On the Buncombe County Detention Center in pandemic: On April 14, there were 19 confirmed cases of COVID-19 at the Neuse Correctional Institution in Eastern North Carolina.
On April 16, 259 inmates, one-third of the prison’s population, were asymptomatic but tested positive. By April 20, 458 inmates tested positive.
This confirmed the long-standing fear of prisoners, medical professionals, prison abolitionists and prison staff: Prevention of asymptomatic viral transmission within prison is impossible.
BCDC is not a closed system: Arrests are made, inmates released, shifts changed, officers are trickling in and out. The population of BCDC is inextricable from the general population of our community.
Therefore, BCDC will pose serious health risks to our entire community until its population is capped at 130 inmates — 10 inmates or less in each of the 13 housing units (re: executive order on mass gatherings).
How to do it:
1. Request the Bureau of Prisons to offer pretrial release to all eligible federally detained inmates housed in the BCDC. Refuse to house federal inmates, effective June 1 (87 federally detained inmates housed in BCDC, as of April 18).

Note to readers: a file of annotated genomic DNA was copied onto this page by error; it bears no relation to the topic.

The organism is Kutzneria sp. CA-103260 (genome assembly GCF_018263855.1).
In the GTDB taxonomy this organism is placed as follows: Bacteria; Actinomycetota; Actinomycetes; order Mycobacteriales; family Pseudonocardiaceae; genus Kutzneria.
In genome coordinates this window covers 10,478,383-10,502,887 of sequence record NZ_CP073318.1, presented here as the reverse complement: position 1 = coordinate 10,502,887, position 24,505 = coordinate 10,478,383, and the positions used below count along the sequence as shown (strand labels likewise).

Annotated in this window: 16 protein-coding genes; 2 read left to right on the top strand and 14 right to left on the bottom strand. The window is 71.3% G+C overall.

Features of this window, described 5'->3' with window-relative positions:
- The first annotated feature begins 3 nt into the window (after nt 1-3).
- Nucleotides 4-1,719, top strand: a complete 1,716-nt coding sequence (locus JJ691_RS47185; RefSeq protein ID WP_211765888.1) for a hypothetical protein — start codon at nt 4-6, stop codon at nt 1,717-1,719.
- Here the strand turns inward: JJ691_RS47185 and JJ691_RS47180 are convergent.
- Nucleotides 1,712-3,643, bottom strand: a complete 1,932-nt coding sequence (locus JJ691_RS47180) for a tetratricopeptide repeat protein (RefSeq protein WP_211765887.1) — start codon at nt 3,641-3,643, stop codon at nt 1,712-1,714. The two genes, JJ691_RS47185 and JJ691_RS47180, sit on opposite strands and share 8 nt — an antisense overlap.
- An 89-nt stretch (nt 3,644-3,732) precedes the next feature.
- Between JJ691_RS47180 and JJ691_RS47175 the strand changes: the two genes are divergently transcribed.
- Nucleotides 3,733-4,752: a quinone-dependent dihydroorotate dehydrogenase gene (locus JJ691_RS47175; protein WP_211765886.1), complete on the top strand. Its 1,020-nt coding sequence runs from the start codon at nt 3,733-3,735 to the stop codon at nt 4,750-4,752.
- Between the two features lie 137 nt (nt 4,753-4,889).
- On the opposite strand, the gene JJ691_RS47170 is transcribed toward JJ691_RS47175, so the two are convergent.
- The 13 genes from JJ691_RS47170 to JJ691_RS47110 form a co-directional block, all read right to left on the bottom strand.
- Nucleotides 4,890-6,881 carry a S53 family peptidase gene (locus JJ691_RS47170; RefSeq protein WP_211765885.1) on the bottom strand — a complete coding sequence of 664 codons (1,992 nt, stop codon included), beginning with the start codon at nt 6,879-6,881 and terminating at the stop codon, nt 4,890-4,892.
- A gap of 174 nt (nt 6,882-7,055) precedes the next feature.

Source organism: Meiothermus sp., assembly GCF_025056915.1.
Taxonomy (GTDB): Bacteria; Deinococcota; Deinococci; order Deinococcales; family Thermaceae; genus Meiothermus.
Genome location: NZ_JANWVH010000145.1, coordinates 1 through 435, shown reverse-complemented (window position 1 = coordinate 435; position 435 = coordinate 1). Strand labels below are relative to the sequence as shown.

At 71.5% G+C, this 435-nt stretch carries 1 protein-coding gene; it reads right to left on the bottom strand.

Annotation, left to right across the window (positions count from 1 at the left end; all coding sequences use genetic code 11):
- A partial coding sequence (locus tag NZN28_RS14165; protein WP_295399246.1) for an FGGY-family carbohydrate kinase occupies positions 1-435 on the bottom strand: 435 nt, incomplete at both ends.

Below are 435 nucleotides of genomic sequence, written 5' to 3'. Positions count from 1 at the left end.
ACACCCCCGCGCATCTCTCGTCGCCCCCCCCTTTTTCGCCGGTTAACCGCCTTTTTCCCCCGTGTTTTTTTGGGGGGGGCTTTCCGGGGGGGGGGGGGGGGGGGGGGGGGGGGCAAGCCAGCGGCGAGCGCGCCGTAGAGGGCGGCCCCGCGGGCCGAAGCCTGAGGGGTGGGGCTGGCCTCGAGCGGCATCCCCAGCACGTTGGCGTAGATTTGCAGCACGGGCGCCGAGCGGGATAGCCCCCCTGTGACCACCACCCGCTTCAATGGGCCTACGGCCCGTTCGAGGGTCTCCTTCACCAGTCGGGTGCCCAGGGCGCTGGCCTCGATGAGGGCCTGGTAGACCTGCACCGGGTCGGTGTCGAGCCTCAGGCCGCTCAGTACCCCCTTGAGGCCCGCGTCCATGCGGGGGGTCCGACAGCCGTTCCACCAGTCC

2. Require law enforcement officers to issue citations instead of arrests for nonviolent offenses. Suspend officers making unnecessary physical arrests.
3. Keep releasing pretrial offenders whenever possible, ASAP. Implement countywide moratorium on cash bail.
4. Require prison staff and law enforcement officers to self-quarantine while off duty; offer them free housing in hotels during the North Carolina state of emergency.
5. Encourage decarcerated inmates to self-quarantine for two weeks following their release; offer them personal protective equipment and three weeks of free housing in hotels — within walking distance of essential services.
Our prison system puts all of Buncombe at risk. Empty the BCDC!
— David Saulsbury
Editor’s note: An April 21 article in the Citizen Times, “Coronavirus: Buncombe Jail Population Down Almost 200 Since COVID-19 Response Began,” outlines steps being taken at Buncombe County’s jail in response to the pandemic. Also, an article published by Carolina Public Press, “Court Hears Arguments in Lawsuit Seeking Prisoner Releases,” reports on a lawsuit filed in Wake County Superior Court to require the state to release “a significant number of people” currently in the state’s prison system because of COVID-19 concerns. On May 14, CPP reported that the judge in the case denied the lawsuit.